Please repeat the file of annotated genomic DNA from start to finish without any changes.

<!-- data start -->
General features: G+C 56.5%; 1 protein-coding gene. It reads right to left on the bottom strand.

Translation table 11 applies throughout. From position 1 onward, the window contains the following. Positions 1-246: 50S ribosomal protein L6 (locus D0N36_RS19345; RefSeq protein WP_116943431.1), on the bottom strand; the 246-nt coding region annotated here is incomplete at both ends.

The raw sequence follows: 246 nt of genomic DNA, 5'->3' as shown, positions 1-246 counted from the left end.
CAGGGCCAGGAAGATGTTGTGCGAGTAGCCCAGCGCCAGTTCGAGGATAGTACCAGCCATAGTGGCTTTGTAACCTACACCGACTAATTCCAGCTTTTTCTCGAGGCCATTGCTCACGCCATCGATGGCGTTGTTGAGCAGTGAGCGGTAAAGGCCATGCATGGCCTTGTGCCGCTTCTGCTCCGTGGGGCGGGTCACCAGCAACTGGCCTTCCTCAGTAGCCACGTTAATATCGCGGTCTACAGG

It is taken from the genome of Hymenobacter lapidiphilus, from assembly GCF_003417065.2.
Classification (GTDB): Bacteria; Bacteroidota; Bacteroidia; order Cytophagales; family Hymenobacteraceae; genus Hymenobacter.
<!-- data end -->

General features: G+C 56.5%; 1 protein-coding gene. It reads right to left on the bottom strand.

Translation table 11 applies throughout. From position 1 onward, the window contains the following. Positions 1-246: 50S ribosomal protein L6 (locus D0N36_RS19345; RefSeq protein WP_116943431.1), on the bottom strand; the 246-nt coding region annotated here is incomplete at both ends.

The raw sequence follows: 246 nt of genomic DNA, 5'->3' as shown, positions 1-246 counted from the left end.
CAGGGCCAGGAAGATGTTGTGCGAGTAGCCCAGCGCCAGTTCGAGGATAGTACCAGCCATAGTGGCTTTGTAACCTACACCGACTAATTCCAGCTTTTTCTCGAGGCCATTGCTCACGCCATCGATGGCGTTGTTGAGCAGTGAGCGGTAAAGGCCATGCATGGCCTTGTGCCGCTTCTGCTCCGTGGGGCGGGTCACCAGCAACTGGCCTTCCTCAGTAGCCACGTTAATATCGCGGTCTACAGG

It is taken from the genome of Hymenobacter lapidiphilus, from assembly GCF_003417065.2.
Classification (GTDB): Bacteria; Bacteroidota; Bacteroidia; order Cytophagales; family Hymenobacteraceae; genus Hymenobacter.